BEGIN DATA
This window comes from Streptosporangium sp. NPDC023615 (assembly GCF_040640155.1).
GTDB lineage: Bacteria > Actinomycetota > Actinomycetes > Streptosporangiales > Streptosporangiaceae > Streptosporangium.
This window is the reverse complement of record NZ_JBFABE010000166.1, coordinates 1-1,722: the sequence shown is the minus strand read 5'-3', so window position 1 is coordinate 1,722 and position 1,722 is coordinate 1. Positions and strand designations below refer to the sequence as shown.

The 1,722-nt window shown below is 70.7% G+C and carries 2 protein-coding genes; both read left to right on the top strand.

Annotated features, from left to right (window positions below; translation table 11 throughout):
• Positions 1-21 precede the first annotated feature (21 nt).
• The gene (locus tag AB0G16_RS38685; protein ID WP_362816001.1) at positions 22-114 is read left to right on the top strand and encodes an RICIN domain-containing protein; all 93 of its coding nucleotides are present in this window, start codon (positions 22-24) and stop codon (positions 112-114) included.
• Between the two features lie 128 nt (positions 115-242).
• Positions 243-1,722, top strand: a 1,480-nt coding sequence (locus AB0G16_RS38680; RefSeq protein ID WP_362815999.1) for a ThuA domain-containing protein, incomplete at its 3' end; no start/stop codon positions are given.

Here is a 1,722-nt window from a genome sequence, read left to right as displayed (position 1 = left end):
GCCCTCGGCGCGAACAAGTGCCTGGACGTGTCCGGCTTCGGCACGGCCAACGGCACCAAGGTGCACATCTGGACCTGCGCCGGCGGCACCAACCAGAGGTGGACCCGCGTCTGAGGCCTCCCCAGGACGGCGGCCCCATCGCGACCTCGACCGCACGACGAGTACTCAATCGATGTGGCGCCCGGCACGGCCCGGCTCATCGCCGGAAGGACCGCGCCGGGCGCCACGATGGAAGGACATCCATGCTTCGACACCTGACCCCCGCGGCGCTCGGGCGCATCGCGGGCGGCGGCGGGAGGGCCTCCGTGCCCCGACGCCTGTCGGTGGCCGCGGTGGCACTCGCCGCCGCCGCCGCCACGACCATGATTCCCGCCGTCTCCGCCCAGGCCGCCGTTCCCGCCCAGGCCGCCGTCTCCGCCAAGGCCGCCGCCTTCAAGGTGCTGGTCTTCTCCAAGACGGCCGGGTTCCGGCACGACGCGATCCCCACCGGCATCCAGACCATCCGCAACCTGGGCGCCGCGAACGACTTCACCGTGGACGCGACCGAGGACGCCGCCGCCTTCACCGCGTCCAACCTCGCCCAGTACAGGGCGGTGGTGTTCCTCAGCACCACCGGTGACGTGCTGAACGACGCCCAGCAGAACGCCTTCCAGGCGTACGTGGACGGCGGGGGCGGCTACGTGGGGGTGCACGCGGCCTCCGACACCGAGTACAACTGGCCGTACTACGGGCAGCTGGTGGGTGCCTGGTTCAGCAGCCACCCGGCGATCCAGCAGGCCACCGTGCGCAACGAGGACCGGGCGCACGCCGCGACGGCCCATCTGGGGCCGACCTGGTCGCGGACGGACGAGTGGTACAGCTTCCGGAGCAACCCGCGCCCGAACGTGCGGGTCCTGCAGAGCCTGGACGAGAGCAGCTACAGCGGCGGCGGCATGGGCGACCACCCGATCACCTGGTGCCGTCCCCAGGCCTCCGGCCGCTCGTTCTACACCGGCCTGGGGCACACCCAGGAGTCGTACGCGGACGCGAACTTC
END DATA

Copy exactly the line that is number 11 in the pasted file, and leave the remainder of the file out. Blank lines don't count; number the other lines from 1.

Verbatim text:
GCCCTCGGCGCGAACAAGTGCCTGGACGTGTCCGGCTTCGGCACGGCCAACGGCACCAAGGTGCACATCTGGACCTGCGCCGGCGGCACCAACCAGAGGTGGACCCGCGTCTGAGGCCTCCCCAGGACGGCGGCCCCATCGCGACCTCGACCGCACGACGAGTACTCAATCGATGTGGCGCCCGGCACGGCCCGGCTCATCGCCGGAAGGACCGCGCCGGGCGCCACGATGGAAGGACATCCATGCTTCGACACCTGACCCCCGCGGCGCTCGGGCGCATCGCGGGCGGCGGCGGGAGGGCCTCCGTGCCCCGACGCCTGTCGGTGGCCGCGGTGGCACTCGCCGCCGCCGCCGCCACGACCATGATTCCCGCCGTCTCCGCCCAGGCCGCCGTTCCCGCCCAGGCCGCCGTCTCCGCCAAGGCCGCCGCCTTCAAGGTGCTGGTCTTCTCCAAGACGGCCGGGTTCCGGCACGACGCGATCCCCACCGGCATCCAGACCATCCGCAACCTGGGCGCCGCGAACGACTTCACCGTGGACGCGACCGAGGACGCCGCCGCCTTCACCGCGTCCAACCTCGCCCAGTACAGGGCGGTGGTGTTCCTCAGCACCACCGGTGACGTGCTGAACGACGCCCAGCAGAACGCCTTCCAGGCGTACGTGGACGGCGGGGGCGGCTACGTGGGGGTGCACGCGGCCTCCGACACCGAGTACAACTGGCCGTACTACGGGCAGCTGGTGGGTGCCTGGTTCAGCAGCCACCCGGCGATCCAGCAGGCCACCGTGCGCAACGAGGACCGGGCGCACGCCGCGACGGCCCATCTGGGGCCGACCTGGTCGCGGACGGACGAGTGGTACAGCTTCCGGAGCAACCCGCGCCCGAACGTGCGGGTCCTGCAGAGCCTGGACGAGAGCAGCTACAGCGGCGGCGGCATGGGCGACCACCCGATCACCTGGTGCCGTCCCCAGGCCTCCGGCCGCTCGTTCTACACCGGCCTGGGGCACACCCAGGAGTCGTACGCGGACGCGAACTTC